Midi Sequencer – Music Revolution
Discovering the music revolution and why midi’s part in it has become mainstream for the industry and essential for many composers and musicians.
The first thing to understand about midi sequencers is that they make no sound of their own. True, some later hardware units come with onboard sounds that the sequencer will use, but when midi sequencers originally came to market they were a stand alone application (both hardware and software units) and it was necessary to plug the midi output of the unit into the midi in of the desired sound module (there were dozens of them; DX7 (keyboard), TX7 (module) various Roland units (Sound Canvas, MT 32), Korg, and many others.
The sequencer’s role is to capture, accurately, the digital midi events produced by a midi keyboard or other type of midi controller such as a guitar to midi converter or Yamaha’s EWI – a midi wind instrument. The instrument sends out data in 7 bit packets (7 bits allows counting to 128) and tells the receiving unit what type of data is coming, note on, the note number to play, the midi channel it’s on, the velocity of the note and, note off.
Over the past years its become more common for designers to use note duration (instead of using key on/key off protocol) as this helps prevent “stuck notes”, an unfortunate experience, especially in a live environment, where the sound module hasn’t received the “note off” and continues to play one or more sounds.
There are many midi sequencers available from low cost to expensive. I began with Steinberg’s Pro24 many years ago using Atari computers and continued throughout Cubase’s era until Cubase SX2. I had no end of problems with Cubase when I moved to the PC platform and so began a search for something that would work for me. In the end I came across SAWStudio and the Midi Workshop and, after testing these for a few months, discovered that this combination was rock solid as far as locking audio to midi and vice versa.
I ended up going with SAWStudio + MWS combo and continue to be impressed by how well this setup works – also at this point I must make mention of SAWStudio’s excellent sound quality, something missing from my previous experiences. With an install size of just 1.4 meg – a full working environment can be put onto a USB memory stick. SAWStudio’s use of computer resources is so low that I have successfully used a Celeron 400 equipped desktop computer to run a full-on theatre restaurant show with music and sound effects, plus running the light show with 3 light controllers chasing midi commands from the Midi WorkShop.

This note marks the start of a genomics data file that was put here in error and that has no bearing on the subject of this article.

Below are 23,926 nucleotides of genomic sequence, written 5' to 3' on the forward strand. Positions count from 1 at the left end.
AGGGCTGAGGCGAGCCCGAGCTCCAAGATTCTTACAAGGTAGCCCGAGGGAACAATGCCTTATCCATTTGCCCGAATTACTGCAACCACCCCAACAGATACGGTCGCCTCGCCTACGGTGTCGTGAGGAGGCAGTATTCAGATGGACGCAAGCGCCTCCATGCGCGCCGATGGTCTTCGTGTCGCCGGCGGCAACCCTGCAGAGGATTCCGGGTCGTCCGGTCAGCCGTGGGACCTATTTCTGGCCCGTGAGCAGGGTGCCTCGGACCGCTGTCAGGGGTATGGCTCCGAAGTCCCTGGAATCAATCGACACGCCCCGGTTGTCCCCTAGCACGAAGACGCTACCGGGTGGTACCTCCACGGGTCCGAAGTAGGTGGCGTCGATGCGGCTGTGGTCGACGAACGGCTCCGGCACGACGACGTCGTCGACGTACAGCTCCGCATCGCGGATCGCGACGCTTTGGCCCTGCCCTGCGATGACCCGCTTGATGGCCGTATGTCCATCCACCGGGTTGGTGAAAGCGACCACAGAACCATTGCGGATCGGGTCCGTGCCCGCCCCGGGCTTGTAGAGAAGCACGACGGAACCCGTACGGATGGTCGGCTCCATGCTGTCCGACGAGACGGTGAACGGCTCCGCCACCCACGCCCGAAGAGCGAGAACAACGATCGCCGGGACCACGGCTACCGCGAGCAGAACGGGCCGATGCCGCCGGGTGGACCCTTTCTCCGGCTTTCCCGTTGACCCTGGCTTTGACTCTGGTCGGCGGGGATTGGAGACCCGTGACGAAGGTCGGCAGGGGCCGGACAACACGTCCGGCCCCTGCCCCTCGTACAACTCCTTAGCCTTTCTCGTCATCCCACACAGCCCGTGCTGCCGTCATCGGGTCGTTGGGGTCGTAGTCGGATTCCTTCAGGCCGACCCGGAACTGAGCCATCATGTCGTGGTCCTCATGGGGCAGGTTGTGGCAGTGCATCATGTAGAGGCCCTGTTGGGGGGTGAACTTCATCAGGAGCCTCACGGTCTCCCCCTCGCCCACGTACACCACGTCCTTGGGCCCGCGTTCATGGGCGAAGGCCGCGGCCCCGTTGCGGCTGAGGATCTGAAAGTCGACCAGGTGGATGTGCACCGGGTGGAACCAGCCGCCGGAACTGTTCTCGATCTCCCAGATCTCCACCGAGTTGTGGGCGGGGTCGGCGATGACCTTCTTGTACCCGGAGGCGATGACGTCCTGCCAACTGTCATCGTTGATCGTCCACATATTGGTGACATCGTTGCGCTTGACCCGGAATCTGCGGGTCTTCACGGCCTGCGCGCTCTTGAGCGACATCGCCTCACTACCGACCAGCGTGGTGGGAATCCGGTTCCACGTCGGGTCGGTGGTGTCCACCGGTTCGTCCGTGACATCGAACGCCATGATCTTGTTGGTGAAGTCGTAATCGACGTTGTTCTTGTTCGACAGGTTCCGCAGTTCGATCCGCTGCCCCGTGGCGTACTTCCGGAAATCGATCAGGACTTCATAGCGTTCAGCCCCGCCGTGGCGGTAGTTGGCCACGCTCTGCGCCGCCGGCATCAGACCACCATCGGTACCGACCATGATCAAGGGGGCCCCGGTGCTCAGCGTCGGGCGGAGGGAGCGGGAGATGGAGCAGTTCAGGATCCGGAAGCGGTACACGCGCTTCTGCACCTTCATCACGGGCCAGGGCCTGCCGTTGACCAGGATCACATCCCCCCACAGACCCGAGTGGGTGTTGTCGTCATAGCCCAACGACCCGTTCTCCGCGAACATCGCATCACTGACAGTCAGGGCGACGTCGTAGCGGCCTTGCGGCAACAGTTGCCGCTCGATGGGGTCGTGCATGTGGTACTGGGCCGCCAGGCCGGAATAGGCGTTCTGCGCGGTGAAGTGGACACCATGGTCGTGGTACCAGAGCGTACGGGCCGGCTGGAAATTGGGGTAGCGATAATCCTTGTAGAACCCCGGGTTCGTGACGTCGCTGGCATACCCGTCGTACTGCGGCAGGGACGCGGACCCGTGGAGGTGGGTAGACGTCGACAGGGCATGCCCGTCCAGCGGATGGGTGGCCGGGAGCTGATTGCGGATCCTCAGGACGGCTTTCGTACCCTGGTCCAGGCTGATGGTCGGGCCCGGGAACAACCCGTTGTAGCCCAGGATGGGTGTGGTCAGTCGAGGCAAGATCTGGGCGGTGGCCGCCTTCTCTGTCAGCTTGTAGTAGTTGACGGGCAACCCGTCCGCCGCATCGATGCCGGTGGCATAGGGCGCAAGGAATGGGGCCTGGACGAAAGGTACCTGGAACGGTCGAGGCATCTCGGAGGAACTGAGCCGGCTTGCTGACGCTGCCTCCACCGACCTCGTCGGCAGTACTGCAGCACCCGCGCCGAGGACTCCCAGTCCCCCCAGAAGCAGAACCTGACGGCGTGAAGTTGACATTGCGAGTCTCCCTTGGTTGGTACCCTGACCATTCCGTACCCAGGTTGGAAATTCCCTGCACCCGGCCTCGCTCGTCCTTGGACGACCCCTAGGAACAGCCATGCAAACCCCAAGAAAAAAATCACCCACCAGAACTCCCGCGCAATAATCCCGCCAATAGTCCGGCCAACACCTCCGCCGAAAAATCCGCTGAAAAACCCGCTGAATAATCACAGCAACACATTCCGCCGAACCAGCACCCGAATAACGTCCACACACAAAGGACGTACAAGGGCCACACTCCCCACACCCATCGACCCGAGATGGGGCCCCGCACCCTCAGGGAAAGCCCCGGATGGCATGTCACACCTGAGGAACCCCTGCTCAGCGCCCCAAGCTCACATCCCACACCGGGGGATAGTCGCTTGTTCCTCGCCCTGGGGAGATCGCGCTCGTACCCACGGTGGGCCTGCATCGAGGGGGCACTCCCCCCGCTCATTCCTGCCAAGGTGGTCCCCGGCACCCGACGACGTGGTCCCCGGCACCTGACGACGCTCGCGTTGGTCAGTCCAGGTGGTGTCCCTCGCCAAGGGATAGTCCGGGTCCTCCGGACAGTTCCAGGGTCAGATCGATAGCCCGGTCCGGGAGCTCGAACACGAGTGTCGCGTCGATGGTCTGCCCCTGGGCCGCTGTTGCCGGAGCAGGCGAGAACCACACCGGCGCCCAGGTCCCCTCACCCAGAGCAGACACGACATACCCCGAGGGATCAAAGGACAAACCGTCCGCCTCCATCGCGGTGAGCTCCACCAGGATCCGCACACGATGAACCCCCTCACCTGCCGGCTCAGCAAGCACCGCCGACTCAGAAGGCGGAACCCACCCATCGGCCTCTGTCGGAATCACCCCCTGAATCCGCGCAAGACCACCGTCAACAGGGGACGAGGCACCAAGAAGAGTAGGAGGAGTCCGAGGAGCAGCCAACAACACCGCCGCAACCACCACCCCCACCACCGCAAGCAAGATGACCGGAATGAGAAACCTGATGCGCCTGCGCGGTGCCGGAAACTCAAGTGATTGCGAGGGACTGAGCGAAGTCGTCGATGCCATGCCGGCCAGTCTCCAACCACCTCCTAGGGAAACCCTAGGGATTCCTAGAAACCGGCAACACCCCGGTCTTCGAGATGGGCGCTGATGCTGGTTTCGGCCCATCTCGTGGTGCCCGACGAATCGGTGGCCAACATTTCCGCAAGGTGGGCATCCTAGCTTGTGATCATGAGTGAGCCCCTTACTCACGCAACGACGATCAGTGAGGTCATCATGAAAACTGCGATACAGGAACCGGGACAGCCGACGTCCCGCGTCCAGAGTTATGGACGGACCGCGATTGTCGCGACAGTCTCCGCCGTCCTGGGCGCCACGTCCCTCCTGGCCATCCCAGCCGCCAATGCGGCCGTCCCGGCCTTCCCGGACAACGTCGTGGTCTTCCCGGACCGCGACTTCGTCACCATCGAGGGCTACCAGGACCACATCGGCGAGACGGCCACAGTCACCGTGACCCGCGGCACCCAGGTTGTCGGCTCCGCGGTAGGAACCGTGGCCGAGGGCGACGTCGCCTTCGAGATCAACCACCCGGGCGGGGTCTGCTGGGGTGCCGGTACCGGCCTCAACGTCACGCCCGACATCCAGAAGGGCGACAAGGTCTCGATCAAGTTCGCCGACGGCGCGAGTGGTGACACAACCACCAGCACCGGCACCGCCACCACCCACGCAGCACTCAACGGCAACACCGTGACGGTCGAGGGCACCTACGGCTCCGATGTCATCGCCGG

That was fun stuff 🙂
So – back to the story of the midi-music revolution. First we’ll take the example of a 4 piece band. If the musicians are hot players and work well together, it’s best to record them direct to tape or disk. What if they’re not so great live but have many excellent ideas? Should they sink back into the darkness just because they, so far, haven’t developed their playing skills to a high degree? I don’t think so – and if it were the case, there would be a hell of a lot of music that would never have come to our attention.
Let’s say the 4 piece band play well, but the drummer’s kit sounds like a collection of rubbish tins. We could have the band play live and “replace” the drum sounds later (probably keeping the cymbals), or we could program a drum track with some great sounds and have the band follow the track.
Maybe we find we need to add some brass later. No problem – play it live to disk or tape; or add another midi track and play the notes into the track.
Playing the notes into a midi track allows for much flexibility later at the mixing stage as notes can easily be shifted anywhere you desire, and sounds can be altered, to suit blending into the mix, or to be wildly different.
Looking at another area – scoring music for film or TV – we see midi has all but replaced traditional orchestral recording.
Certainly nothing compares with a well recorded live orchestra but, as costs skyrocket, only big budget movies are able to afford such productions leaving most of the production work these days to composers utilizing very large midi systems.
These composers will have thousands of top quality samples to draw from and may even augment their midi composition with live strings or various other live instruments – but the basis of their composition will be midi instruments.
Another area is the lone musician. This scenario is where one person is composing and producing songs whereby he/she might compose the whole backing using midi instruments and then, perhaps, record themselves singing and/or playing guitar along with the backing.